Connect Project


The Connect Project helps our grantees and partners build or enhance relationships with their members of Congress and other policymakers—relationships that will serve to further their work and position them as resources on the most pressing health and health care issues in America today. Our grantees and partners are talented, passionately committed people whose extraordinary work leads to sound solutions that improve the quality of life for people living in a member's state or district. The Connect Project highlights this important work with policymakers.

Connect participants have an opportunity to discuss challenges they face and lessons they have learned with their representatives in government. Connect also provides the tools and resources to turn those opportunities into lasting, beneficial relationships. Building relationships with policymakers can be a strategic goal for anyone working to bring about social change. There are tangible benefits for both participants and policymakers. Participants can educate their members of Congress and other officials about the health and health care challenges facing people in their state or district and show how local institutions and constituents tackle those problems and find solutions. They can engage policymakers as respected voices of support in the community, gain increased media attention for their work and goals, and ask for help in navigating specific, nonlegislative barriers and challenges. These interactions will often spur fruitful relationships with other community leaders as well.

Connect brings members of Congress in contact with a constituency too rarely heard from—those who are working on the front lines to address important health and health care issues such as improving health care quality, reversing the epidemic of childhood obesity, building the health care workforce, ensuring that all Americans have access to affordable health care coverage, improving the public health infrastructure, and reducing harm from tobacco, alcohol and other drugs.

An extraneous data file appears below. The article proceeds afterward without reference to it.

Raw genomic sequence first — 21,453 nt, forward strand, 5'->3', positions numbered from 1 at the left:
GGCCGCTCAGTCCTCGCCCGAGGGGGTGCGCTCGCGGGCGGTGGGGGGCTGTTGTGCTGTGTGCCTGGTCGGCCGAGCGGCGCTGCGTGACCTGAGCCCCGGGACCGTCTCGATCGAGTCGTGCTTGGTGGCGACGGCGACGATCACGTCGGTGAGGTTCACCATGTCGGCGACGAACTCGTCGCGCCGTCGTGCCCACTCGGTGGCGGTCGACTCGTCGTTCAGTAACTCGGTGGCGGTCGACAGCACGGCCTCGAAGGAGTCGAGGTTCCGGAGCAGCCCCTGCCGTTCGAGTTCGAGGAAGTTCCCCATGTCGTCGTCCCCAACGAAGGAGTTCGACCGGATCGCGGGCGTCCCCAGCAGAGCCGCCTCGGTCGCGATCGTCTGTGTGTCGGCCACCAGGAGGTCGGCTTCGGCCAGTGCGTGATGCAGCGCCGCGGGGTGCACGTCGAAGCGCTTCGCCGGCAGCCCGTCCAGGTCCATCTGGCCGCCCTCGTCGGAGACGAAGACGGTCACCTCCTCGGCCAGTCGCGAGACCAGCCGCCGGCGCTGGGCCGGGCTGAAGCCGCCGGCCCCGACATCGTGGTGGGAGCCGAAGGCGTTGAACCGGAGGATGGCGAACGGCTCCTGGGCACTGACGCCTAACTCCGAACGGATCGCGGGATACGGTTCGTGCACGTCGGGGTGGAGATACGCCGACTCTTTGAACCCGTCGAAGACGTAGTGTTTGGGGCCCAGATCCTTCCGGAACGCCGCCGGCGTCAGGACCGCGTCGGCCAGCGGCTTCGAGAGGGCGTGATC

Connect is one of only a few efforts under way in the philanthropic world to educate policymakers about the important work being done on critical health issues in communities throughout the nation. To date, over a thousand RWJF grantees and partners have learned how to reach out to their members of Congress and engage them as champions of their work.


No lobbying takes place as part of Connect activities. Like all private foundations, RWJF is generally prohibited from lobbying or otherwise attempting to influence legislation, and the use of its funds are similarly restricted. RWJF prohibits the use of grant funds for either lobbying or political campaign activities. Other organizations interested in implementing a Connect-style program should be familiar with lobbying and political campaign restrictions.


For more information about Connect, reach out to Isabelle Gerard in the Robert Wood Johnson Foundation Communications Office.

Robert Wood Johnson Foundation
50 College Road East
Princeton, NJ 08540-6614
Phone: 202-243-7000

Reference Books

Harmon, Curran, Spielberg & Eisenberg, L.L.P. Being a Player: A Guide to the IRS Lobbying Regulations for Advocacy Charities (Washington D.C.: Alliance for Justice, 2000).

Smucker, B. The Nonprofit Lobbying Guide-Second Edition, with Reflections and lessons Learned from a Career in Public Interest by David Cohen (Washington D.C.: Independent Sector, 1999).




Who Your Policymakers Are
You can identify your representatives in Congress by visiting the United States House of Representatives website. If you don't have access to the Web, call Legislative Information at (202) 225-1772.

Legislative Interests and Passions
Visit the Thomas site to find bills introduced by your Representative or Senator. Visit the House of Representatives and Senate websites to gain access to members' Web pages. Or call the RWJF Communications Office at (888) 878-0019.

Committee Assignments
Find House committee assignments on the Office of the Clerk website and Senate committee assignments on the Senate website. For both, visit Yahoo! Politics.

Party Affiliation
While you should always work with both parties, knowing an elected official's party affiliation may give you a sense of his or her perspective on the world. Visit the House of Representatives and Senate websites for party affiliations.